By setting the model processing parameters to reflect a particular emotional orientation or emotional state, thereby biasing the model processing in a particular direction
Both of these approaches are illustrated below by examples showing how some of the specific conditions and behaviors could be represented in a model of human performance that assumes the architectural features of Soar and ACT-R.
Example 1 Depressed State Induces Recall of Previous Failures
To model this phenomenon successfully, a model would require the following features:
A collection of past failure situations encoded in memory
An affective tag associated with each memory element, indicating its affective valence (positive, negative, or neutral)
A parameter indicating the current affective state of the commander
An associative search process biased toward the recall of information matching the current affective state
A perceptual process capable of encoding the current situation in terms of features characterizing encoded memory at the appropriate level of abstraction (i.e., particular weather, unit type, maneuver type)
Example 2 Lack of Time Increases Anxiety in an Obsessive Leader
To model this phenomenon successfully, a model would require the following features:
A parameter indicating commander traits, set to indicate high obsessiveness
A link between this parameter value and a set of planning preference parameters, such as time required to make a decision and number of decision iterations
A link between the planning preference parameters and the current anxiety state of commander, allowing an increase in anxiety if the time available is less than the time required or if the number of iterations possible is less than the number of iterations required
Example 3 Anxious Leader Overestimates Potential Danger of Situation and Commits a Larger-than-Necessary Number of Troops and Resources
To model this phenomenon successfully, a model would require the following features:
A parameter indicating the current affective state of the commander
A representation of alternative plans in terms of specific features, such as number of units committed, amount of resources allocated to each unit, placement of units relative to each other, and maneuver type
An indication of how the value of each of the above features varies with different affective states (e.g., increased anxiety increases resource requirements)
A mapping between the above current affective state and feature values, and selection of a plan that matches the values of the current affective state
Implementing the suggestions in the above examples involves modeling and manipulating the agent's internal behavior at the information processing level.
This work is in contrast to the efforts on IMPRINT, in which the focus is on behavior modification at the task level.
CONCLUSIONS AND GOALS
Although data exist on the effects of extrinsic moderator variables on human performance, most of these data provide only cutoff points or limits, rather than performance degradation functions. As a result, these variables cannot be encoded directly into models of human behavior. However, as shown by the work on IMPRINT, it is possible to develop and test hypotheses about the effects on performance time and accuracy of specific levels of such variables as temperature, noise, and sleepless hours.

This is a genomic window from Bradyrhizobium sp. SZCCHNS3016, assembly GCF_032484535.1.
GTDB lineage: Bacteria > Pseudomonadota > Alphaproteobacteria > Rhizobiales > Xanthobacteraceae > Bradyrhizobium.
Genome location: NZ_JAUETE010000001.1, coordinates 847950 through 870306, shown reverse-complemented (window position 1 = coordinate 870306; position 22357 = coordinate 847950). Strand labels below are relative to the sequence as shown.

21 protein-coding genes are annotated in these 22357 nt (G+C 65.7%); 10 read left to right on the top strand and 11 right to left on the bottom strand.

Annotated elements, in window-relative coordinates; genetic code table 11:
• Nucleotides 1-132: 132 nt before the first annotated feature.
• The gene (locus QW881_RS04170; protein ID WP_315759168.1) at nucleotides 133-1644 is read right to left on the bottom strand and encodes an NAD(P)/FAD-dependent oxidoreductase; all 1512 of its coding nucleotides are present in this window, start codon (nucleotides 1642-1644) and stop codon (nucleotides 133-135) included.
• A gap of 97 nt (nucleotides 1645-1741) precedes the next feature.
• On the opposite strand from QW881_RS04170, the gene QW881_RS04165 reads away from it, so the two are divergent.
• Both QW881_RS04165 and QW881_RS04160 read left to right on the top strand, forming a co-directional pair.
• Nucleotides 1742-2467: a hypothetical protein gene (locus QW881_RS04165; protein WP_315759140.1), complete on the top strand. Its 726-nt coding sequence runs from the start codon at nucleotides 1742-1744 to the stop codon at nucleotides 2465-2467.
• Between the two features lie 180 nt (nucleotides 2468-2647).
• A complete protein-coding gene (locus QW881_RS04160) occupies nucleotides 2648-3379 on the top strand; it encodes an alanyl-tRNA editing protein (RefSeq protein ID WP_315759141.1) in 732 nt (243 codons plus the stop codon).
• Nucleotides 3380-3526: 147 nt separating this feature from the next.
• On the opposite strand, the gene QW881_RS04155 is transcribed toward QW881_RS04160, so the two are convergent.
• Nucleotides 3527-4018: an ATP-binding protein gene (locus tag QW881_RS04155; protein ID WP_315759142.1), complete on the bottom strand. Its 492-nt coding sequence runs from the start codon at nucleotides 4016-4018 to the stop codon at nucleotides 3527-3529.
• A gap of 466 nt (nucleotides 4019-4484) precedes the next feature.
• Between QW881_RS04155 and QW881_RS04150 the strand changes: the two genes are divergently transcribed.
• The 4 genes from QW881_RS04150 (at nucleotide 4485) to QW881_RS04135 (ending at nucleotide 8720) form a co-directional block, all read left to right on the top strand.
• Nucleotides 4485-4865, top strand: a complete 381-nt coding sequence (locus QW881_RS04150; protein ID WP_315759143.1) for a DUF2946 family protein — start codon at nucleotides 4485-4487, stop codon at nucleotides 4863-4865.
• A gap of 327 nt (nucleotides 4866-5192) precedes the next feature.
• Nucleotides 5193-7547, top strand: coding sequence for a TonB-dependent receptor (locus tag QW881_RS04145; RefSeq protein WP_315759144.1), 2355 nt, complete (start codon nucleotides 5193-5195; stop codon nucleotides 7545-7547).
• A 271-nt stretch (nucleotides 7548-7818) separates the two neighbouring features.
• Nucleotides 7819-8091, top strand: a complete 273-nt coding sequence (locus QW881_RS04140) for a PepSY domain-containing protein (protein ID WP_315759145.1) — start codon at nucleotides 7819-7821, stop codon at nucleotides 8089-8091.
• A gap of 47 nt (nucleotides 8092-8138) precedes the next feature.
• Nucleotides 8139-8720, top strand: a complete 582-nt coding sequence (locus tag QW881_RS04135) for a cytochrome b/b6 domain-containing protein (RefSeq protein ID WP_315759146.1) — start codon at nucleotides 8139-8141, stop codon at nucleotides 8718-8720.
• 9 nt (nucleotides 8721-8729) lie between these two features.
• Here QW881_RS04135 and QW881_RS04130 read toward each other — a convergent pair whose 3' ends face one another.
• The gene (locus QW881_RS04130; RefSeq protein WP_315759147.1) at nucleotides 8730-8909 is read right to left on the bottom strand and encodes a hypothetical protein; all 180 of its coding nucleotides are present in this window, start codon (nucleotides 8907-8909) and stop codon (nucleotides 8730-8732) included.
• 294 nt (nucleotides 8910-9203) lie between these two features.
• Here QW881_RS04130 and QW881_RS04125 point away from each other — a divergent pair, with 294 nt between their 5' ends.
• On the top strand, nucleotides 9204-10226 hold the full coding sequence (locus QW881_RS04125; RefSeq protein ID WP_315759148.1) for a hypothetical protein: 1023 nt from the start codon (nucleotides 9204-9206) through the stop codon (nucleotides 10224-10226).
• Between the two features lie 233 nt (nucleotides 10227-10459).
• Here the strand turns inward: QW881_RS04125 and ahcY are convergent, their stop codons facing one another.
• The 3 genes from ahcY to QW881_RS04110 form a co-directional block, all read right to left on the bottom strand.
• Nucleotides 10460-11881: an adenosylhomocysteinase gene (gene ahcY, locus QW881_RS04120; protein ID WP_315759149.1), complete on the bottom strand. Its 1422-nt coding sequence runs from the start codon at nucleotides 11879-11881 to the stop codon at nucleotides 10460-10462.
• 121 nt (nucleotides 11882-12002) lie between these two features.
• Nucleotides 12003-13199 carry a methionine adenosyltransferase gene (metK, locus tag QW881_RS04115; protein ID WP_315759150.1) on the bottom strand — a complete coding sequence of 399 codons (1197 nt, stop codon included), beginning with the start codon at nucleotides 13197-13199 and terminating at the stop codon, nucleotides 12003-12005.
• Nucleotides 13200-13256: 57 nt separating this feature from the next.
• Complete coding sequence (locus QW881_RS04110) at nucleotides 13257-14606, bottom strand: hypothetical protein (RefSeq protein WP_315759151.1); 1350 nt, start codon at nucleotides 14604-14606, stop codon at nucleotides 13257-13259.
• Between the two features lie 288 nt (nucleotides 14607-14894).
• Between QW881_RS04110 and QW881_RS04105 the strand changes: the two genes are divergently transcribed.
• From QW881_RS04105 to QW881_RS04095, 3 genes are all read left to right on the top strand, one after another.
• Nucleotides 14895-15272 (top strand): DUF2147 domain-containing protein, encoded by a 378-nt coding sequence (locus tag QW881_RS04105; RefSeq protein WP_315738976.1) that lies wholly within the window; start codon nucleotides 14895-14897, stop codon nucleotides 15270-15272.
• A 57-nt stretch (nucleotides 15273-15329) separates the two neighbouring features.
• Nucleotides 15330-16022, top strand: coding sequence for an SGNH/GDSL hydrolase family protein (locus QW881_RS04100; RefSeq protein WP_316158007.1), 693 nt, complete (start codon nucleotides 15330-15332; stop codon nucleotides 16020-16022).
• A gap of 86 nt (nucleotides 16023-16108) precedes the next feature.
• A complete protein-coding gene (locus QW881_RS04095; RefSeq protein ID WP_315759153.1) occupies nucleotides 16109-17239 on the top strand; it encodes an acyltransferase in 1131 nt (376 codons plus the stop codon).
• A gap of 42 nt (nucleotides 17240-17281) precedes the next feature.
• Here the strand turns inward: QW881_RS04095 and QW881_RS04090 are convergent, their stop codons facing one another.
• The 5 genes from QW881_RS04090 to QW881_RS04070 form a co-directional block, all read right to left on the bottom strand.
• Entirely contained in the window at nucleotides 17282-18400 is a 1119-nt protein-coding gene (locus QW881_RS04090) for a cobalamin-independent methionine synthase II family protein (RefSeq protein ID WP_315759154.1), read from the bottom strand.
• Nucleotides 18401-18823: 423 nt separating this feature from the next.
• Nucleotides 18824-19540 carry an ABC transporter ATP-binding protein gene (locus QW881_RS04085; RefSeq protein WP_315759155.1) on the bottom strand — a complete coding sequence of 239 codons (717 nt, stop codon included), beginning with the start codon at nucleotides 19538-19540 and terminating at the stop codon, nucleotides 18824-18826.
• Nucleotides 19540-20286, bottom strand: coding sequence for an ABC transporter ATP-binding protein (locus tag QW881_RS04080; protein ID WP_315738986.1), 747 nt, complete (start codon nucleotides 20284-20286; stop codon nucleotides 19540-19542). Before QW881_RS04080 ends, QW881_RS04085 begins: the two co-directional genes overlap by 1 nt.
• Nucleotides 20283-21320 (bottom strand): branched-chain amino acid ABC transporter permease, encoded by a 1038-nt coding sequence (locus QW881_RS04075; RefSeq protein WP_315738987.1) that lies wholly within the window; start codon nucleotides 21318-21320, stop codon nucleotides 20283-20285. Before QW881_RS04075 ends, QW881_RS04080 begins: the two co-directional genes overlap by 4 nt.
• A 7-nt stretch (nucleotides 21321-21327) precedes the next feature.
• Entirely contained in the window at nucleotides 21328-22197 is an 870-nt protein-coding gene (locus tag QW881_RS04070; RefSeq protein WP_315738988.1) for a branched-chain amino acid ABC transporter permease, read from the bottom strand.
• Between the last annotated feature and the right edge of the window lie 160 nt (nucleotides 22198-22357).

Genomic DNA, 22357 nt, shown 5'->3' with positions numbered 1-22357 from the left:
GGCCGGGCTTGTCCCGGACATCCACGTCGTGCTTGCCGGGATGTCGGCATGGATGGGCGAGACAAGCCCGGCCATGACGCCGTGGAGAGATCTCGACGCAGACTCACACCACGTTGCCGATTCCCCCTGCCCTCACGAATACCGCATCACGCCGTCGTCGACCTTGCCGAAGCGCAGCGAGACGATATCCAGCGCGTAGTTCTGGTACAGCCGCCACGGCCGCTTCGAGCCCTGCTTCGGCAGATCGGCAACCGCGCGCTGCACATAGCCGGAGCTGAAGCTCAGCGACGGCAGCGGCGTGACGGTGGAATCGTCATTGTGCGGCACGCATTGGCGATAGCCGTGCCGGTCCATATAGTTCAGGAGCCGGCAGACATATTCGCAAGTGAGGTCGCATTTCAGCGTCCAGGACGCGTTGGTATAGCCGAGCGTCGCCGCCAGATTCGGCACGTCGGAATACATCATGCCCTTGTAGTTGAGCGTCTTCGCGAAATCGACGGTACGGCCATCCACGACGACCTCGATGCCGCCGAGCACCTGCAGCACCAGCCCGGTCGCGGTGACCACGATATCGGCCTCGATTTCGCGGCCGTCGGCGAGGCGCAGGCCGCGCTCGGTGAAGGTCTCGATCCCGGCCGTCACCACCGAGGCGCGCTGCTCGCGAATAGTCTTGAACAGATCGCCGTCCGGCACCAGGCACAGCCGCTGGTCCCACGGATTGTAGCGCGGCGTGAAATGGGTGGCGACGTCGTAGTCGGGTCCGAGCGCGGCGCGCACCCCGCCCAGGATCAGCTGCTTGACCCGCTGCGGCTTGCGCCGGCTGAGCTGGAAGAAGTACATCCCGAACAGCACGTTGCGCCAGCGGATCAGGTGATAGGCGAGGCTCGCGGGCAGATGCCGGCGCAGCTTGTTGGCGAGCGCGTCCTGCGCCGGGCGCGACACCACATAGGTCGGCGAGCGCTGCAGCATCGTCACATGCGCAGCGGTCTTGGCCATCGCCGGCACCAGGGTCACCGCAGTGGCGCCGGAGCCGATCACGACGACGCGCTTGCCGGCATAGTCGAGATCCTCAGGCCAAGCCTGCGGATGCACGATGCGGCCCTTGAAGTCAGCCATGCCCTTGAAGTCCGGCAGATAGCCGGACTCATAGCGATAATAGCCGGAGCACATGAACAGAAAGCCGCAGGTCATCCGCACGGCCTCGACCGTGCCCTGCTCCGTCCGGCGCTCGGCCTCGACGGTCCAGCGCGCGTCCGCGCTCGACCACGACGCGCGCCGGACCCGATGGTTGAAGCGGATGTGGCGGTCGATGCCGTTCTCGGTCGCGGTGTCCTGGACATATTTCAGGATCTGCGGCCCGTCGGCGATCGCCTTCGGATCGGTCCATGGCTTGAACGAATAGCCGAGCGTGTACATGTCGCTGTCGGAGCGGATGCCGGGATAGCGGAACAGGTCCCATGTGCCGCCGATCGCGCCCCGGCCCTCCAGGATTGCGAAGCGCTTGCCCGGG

With regard to internal moderators of behavior, several theories have been developed that categorize the variables related to personality, emotion, and cultural values. In some cases, the theories associate the variables with variations in performance. Yet there is a great deal of overlap among the variables classified under personality, emotion, attitude, and cultural values, and most of the empirical data in this area are subjective and qualitative. Some preliminary success has been achieved with the introduction of internal behavior moderators into models of human behavior. However, these models include extremely simplistic representations of the relationships between specified levels of one or more of these variables and performance.
Apply existing knowledge about both extrinsic and internal behavior moderators to establish value settings for various parameters of human behavior. That is, estimate how specified levels of sleep loss or fatigue, for example, might affect attention, multitasking, or decision making, and observe the effects of the use of such estimates in a sample of simulated engagements.
Study the effects of introducing emotion into models of human behavior in the form of relatively simple algorithms. For example, set up demonstrations to show how different levels and types of emotion affect decision making outcomes in the models. Use subjective assessments by experienced operational personnel to determine the value of these additions for increasing the realism of event sequences.
Formulate a research strategy for developing sufficient knowledge about selected behavior moderators to provide a basis for encoding these variables into computational models.
Develop computational models of behavior moderators that are based solidly on empirical research findings.